August 27, 2008 - DNC Day 3 - War Reparations and Self-Determination are on the Table

Pilar Lujan also made an impact on the proceedings with her short, but to the point introduction to Guam, prior to providing the tally for the Guam delegation. She began by invoking that they were the delegation from Guam, "Where America's Day Begins" which was met by applause. She followed up this statement with a reminder that the Guam delegation seeks self-determination and war reparations from the United States. She again repeated a moment later, the reminder about self-determination for Guam.

 

August 28, 2008 - DNC Day 4 - The Lost Pacific

To say that this convention has been frustrating because of a lack of Pacific Islander presence would be a sen dongkalu na understatement. I've attended this week all of the events which were marked as "Asian-American Pacific Islander" or "Asian Pacific Islander American" and even "Asian Pacific American." I've had little to no luck. The delegates and representatives from these islands haven't been attending these meetings or even speaking at them.

 

August 28, 2008 - DNC Day - Operation New Life

She was considering how far things had come, how things had changed, how they hadn't, and how people came full circle. She is currently teaching journalism at Kent State University, and more than thirty years ago, over that war and its expansion into Cambodia had sparked even more protests, and at her current university several protesting students were killed to protect that idea of American exceptionalism, and that it above all has a right to wage whatever war it wishes.

 

August 28, 2008 - DNC Day 4 - Of Course...

I spent Barack Obama's speech crawling around on the floor of Invesco Field, trying to worm my way close enough to the candidate so I could get a decent picture of him with my cheap digital camera. Unfortunately, the closest I was able to get was right in the middle of the Texas delegation, so I have several dozen photos of a brown blur in a black suit that still has plenty of gravitas.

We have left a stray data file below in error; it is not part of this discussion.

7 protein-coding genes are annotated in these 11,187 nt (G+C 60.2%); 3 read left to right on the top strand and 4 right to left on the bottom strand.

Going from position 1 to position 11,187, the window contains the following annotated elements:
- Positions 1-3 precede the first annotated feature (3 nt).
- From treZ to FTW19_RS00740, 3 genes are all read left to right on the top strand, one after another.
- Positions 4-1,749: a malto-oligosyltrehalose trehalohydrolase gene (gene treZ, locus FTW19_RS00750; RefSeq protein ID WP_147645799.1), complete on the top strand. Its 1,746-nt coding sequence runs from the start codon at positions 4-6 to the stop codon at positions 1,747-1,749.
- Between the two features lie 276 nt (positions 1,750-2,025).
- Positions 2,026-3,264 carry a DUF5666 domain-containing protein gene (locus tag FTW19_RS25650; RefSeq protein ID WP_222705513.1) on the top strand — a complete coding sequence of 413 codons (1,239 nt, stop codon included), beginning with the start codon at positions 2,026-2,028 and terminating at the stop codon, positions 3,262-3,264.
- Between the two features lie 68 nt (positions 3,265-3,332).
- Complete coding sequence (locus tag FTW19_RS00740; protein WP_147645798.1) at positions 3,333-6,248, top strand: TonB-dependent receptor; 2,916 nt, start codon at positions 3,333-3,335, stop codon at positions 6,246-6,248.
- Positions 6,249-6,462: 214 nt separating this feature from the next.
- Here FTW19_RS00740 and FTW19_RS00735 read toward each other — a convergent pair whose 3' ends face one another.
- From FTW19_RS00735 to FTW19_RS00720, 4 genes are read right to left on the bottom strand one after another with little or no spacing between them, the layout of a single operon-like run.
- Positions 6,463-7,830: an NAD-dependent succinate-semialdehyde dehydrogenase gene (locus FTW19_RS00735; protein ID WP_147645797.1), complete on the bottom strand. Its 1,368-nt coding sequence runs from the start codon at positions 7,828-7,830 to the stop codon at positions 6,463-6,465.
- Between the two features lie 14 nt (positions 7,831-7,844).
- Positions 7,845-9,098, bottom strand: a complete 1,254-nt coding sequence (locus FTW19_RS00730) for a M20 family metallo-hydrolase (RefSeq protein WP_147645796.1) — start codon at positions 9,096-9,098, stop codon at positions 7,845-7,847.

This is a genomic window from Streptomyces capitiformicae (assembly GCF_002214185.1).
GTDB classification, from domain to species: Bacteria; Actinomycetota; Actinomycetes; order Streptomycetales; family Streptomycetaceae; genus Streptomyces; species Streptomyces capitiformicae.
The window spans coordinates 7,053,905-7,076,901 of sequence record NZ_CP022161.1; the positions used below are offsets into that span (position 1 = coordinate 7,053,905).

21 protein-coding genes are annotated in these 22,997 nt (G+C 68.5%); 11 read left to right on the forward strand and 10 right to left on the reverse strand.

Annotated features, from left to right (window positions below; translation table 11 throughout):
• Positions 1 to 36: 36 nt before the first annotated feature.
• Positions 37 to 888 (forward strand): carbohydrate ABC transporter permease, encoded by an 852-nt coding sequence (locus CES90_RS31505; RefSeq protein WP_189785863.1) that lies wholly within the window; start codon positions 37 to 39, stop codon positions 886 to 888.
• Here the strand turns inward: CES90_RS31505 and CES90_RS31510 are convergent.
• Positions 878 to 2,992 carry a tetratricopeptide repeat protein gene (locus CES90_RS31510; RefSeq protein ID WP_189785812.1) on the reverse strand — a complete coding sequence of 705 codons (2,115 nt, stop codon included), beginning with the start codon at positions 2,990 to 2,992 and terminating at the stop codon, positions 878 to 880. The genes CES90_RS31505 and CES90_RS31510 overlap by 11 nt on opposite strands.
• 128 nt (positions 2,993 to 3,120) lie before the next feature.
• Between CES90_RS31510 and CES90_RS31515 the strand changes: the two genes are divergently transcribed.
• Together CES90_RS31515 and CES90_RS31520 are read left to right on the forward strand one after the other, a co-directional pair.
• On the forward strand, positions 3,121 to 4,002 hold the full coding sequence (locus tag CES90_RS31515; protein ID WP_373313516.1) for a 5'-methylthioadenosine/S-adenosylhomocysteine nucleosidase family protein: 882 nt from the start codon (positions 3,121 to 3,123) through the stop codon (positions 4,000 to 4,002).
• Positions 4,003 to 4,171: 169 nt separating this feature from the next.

August 29, 2008 - DNC Day 5 - The War We Fight

Guestblogged by Victoria Leon Guerrero

Like Obama’s advisor, most political advisors know nothing about Guam . The DNC taught me that we will never have a presence until we make a statement. No one is going to listen until we shout loudly for our rights. There is no hope in fighting another country’s war. It’s time to fight for our own nation and her people.

 

August 29, 2008 - DNC Day 5 - Breaking News - Sarah Palin as Republican VP

I'm watching CNN right now and it seems that the Republicans have decided to make major history this election, by not just picking a woman for Vice President, but bringing together the first Father -Daughter Ticket in History!!!!

 

August 29, 2008 - DNC Day 5 - Some Quotes from the Week